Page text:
We're pretty much all familiar now with Marx's main critique of capitalism: capitalism, he said, concentrates or keeps the means of production in the hands of a powerful minority, who abuse this privilege to exploit the masses.
Given Marx's 19th century vantage point, it seems he was right on. But now that we've allowed capitalism to develop continuously for two centuries it seems these criticisms are becoming more and more irrelevant.
Case in point: I was flipping through Thomas Friedman's The World Is Flat the other day, and I found an entire chapter devoted to examples of how diffused and easily accessible the means of productions have become. With free online software, off-sourcing, and social networking, Friedman argues, entrepreneurs can now create websites, find contacts, and develop their brand at little to no cost. All that's left is to have an idea for the business.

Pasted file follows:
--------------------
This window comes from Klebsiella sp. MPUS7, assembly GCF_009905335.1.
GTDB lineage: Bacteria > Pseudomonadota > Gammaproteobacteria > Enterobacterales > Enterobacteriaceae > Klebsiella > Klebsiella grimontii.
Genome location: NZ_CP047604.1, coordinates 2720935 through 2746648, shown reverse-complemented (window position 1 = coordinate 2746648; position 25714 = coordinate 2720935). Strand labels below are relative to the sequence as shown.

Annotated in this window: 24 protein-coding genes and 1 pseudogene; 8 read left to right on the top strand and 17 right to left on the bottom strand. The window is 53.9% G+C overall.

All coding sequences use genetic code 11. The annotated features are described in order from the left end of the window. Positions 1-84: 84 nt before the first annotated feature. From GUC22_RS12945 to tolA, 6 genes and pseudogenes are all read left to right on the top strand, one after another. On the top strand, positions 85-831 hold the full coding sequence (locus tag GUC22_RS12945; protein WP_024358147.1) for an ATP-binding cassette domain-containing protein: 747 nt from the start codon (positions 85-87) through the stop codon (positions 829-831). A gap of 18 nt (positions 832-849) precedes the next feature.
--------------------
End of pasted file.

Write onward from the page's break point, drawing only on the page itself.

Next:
If we take Friedman's word that the world really is "flattening," then free trade (the global epitomization of capitalism) may be the most Marxist system out there (in that it diffuses the means of production the most). I really hope this is so, for it would prove to be at least one ray of sunlight in this stormy world of ours.